The Crusader Conquest of Constantinople | toritto

crusades

It is the Year of Our Lord 1075 and a great disaster has befallen Christendom.

The Islāmic armies of the Seljuk Turks have taken Jerusalem.

In Western Europe, the Roman Empire is gone some 600 years.  In the East the empire still lives at Constantinople, its Emperor ruling portions of the eastern shore of the Adriatic through the Balkans and Greece into Asia Minor and Syria.  It is in constant conflict with the…

via The Crusader Conquest of Constantinople | toritto

Venetian Midwives–Who Knew? | seductivevenice

Anatomical theater at University of Padua

At the presentation I recently made about Sarra Copia Sulam at the Jewish Community Library in San Francisco, one audience member showed a remarkable knowledge of Venetian history. He approached me…

Source: Venetian Midwives–Who Knew? | seductivevenice

Celebrating Women’s Equality | seductivevenice

One of the journals edited by Caminer Turra

Happy Women’s Equality Day! In the US, August 26, 1920, was the day women were granted the right to vote when the 19th Amendment was ratified.To celebrate this, I’d like to share with you the story of an early pioneer in women’s equality: Elisabetta Caminer Turra. Here’s a video where I outline her life story and contribution to women’s rights. She lived…

Source: Celebrating Women’s Equality | seductivevenice

Two Women, Two Tributes | seductivevenice

On this day in 1703, Luisa Bergalli was born. Noteworthy, considering she was not born into the noble class, Luisa entered the world of letters and was warmly welcomed into the literary academies, befriending such luminaries as…

Source: Two Women, Two Tributes | seductivevenice

Guilty of a Pretense | seductivevenice

Church of San Lio

We hear about the Venetian women cloistered in convents against their will, sequestered by families who couldn’t afford their dowries, who thought they were unmarriagable, or who wanted to protect their chastity.

But here’s the story of one woman who was trying to enter the convent and wasn’t allowed in.

That’s Cecilia Ferrazzi, who died on [17th January] in 1684.

“I turned in anguish from the pain to implore that…

Source: Guilty of a Pretense | seductivevenice

Passport | seductivevenice

“A passport that belonged to Casanova?! How did you get such a wonderful thing?? That must be worth a fortune! I’m in complete shock. Are many of C’s papers and belongings in private collections? I don’t know much about these things, but I expected them to be in museums.”

This was my reaction when my wonderful friend Marco, who likes to surprise me with gifts from across the sea, recently sent me a copy of Giacomo Casanova’s passport. I overreacted, not surprisingly, so excited at the idea that I somehow thought Marco might be…

Source: Passport | seductivevenice

Rights to the Muffola | seductivevenice

Originally posted on seductivevenice.

What is a muffola, you might ask? And why does one need rights to it?

On July 26, 1497, Marietta Barovier, master glassmaker,  applied to Doge Agostino Barbarigo for permission to build a special small furnace or muffola exclusively for her own work, particularly for firing enamel painting. She and her brother Giovanni operated their family glass furnace after their father’s death, but it was Marietta who displayed the more creative bent. She is credited with painting the famous Barovier wedding cup (pictured here), on display at Venice’s Museo del Vetro on Murano, and she also invented the rosetta bead.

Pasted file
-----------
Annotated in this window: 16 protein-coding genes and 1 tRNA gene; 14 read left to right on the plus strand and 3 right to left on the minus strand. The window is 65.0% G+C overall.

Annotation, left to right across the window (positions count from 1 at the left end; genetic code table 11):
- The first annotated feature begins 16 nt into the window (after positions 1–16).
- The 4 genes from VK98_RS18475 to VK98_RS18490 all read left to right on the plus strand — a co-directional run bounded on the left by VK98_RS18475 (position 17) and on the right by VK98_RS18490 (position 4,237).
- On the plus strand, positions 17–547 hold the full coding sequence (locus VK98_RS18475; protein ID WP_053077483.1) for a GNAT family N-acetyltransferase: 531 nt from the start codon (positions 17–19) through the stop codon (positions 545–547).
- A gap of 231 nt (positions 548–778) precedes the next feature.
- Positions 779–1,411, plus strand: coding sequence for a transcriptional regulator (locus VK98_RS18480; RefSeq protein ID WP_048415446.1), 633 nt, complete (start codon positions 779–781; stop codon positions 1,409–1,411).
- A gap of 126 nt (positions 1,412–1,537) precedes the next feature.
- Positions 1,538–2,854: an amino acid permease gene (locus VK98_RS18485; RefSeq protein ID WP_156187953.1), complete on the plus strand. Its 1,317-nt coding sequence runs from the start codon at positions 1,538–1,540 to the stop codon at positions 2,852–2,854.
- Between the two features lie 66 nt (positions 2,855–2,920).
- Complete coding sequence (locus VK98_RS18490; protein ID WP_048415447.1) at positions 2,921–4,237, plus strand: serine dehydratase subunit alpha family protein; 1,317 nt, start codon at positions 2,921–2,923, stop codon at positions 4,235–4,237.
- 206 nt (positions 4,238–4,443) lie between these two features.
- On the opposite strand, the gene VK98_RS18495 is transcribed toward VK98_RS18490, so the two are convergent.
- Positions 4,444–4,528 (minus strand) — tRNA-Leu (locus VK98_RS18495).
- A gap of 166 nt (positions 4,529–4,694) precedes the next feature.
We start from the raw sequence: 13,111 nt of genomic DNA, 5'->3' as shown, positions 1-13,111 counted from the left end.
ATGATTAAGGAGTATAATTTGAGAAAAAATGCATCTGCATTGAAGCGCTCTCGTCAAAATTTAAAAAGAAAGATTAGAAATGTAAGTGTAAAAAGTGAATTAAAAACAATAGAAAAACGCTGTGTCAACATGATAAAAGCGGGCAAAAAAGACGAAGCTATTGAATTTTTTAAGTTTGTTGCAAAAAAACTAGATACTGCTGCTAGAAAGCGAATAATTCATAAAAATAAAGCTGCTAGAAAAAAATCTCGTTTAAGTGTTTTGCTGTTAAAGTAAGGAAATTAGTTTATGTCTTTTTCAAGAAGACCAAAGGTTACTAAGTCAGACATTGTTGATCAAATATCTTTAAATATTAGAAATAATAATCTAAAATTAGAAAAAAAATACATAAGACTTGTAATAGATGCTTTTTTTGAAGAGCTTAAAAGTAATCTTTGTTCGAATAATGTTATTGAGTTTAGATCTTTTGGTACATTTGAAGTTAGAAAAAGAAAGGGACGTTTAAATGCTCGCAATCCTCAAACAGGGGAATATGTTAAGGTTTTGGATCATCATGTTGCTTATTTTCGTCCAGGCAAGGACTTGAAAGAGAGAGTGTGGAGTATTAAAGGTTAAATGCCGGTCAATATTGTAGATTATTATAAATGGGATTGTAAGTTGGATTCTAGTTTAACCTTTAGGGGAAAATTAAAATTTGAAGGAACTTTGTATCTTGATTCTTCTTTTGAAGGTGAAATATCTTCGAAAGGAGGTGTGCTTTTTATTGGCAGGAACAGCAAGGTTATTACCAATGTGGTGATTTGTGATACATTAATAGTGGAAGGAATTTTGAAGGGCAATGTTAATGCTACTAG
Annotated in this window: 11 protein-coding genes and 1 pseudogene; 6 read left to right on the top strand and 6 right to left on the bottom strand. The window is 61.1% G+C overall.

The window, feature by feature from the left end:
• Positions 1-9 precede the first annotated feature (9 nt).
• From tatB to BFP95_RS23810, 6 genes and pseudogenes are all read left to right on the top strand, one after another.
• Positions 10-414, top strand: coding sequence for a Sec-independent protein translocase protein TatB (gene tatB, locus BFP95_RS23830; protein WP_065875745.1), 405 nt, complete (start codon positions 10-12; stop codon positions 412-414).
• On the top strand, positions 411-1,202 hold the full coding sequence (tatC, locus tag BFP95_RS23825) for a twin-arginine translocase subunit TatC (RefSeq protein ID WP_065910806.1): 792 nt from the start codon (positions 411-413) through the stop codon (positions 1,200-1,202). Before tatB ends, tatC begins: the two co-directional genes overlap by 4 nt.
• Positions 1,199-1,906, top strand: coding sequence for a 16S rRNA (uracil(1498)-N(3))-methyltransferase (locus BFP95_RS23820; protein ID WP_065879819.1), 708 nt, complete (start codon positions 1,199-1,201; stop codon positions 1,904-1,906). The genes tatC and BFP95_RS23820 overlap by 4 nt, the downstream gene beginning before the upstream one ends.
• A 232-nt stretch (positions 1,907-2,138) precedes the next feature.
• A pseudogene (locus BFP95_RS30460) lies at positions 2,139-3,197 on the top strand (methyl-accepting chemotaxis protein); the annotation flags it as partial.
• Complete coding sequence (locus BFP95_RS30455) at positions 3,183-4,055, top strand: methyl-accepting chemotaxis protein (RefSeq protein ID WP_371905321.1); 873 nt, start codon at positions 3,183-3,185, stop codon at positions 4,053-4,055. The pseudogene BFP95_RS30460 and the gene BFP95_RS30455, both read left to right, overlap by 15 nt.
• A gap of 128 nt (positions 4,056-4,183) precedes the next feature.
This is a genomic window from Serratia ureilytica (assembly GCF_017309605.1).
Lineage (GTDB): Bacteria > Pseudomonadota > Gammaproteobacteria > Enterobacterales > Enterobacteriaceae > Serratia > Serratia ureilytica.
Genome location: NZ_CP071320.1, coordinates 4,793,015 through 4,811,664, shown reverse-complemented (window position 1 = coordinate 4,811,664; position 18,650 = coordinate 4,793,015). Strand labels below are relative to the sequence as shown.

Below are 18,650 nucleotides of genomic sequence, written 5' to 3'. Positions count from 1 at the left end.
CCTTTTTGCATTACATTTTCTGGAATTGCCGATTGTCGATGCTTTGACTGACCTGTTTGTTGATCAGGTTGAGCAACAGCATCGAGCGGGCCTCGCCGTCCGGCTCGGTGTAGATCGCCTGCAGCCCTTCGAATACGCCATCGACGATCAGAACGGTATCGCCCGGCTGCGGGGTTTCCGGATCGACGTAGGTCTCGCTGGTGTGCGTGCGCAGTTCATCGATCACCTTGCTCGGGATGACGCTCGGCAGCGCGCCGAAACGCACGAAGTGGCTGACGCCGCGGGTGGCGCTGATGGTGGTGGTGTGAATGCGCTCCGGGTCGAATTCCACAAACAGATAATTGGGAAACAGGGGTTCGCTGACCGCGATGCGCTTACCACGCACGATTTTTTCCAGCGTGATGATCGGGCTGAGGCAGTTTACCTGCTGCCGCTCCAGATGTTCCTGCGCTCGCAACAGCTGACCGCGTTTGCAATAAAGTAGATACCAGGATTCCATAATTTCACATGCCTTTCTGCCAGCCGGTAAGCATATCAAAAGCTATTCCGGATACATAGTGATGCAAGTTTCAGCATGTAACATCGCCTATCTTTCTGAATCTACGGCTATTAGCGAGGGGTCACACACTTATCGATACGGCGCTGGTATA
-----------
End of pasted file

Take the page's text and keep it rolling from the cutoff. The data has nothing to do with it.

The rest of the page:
This bead, which used the Venetian technique first called murrine and later millefiore, or “a thousand flowers,” employed six layers with white at its center in a star shape, adding layers of blue, white, and brick-red. Luckily, Marietta obtained a patent for her precious design. Besides being worn as jewelry, Marietta’s rosetta bead became…

via Rights to the Muffola | seductivevenice.

Coffee houses, taverns, tea and chocolate | The History of London

Originally posted on The History of London

Garroway's Coffee House

Garroway’s Coffee House

In the latter 17th century and throughout the 18th century a major impact on London life was made by the introduction of coffee houses, which became numerous throughout the city. The forerunner of the modern café, they were used in a similar way to pubs of the 20th century, with many having a particular type of male customer who could socialise or do business with similar-minded men. The best-remembered example is that owned by Edward Lloyd in the 1680s where he successfully built up a clientele consisting of shipping merchants from which developed the Lloyd’s of London insurance market. Writers, artists, politicians and businessmen all frequented their own special hostelries.

Coffee originated in Ethiopia in northern Africa and later spread throughout the Muslim world. It reached Europe via Italy from where Venetian merchants traded with North African ports. Arriving in England in the latter 16th century the name was anglicised from the Italian caffé. From the 17th century coffee was being grown in the North American colonies, allowing it to be more easily available in England. Sometimes referred to as ‘politician’s porridge’ it was taken sweetened with sugar but never with milk.

The first coffee house in England was established by a Turkish Jew at Oxford in 1650. Two years later another opened at St.Michael’s Alley off Cornhill, with the coffee probably imported by Daniel Edwards, who traded in Turkish goods, and the establishment managed by…

via Coffee houses, taverns, tea and chocolate | The History of London.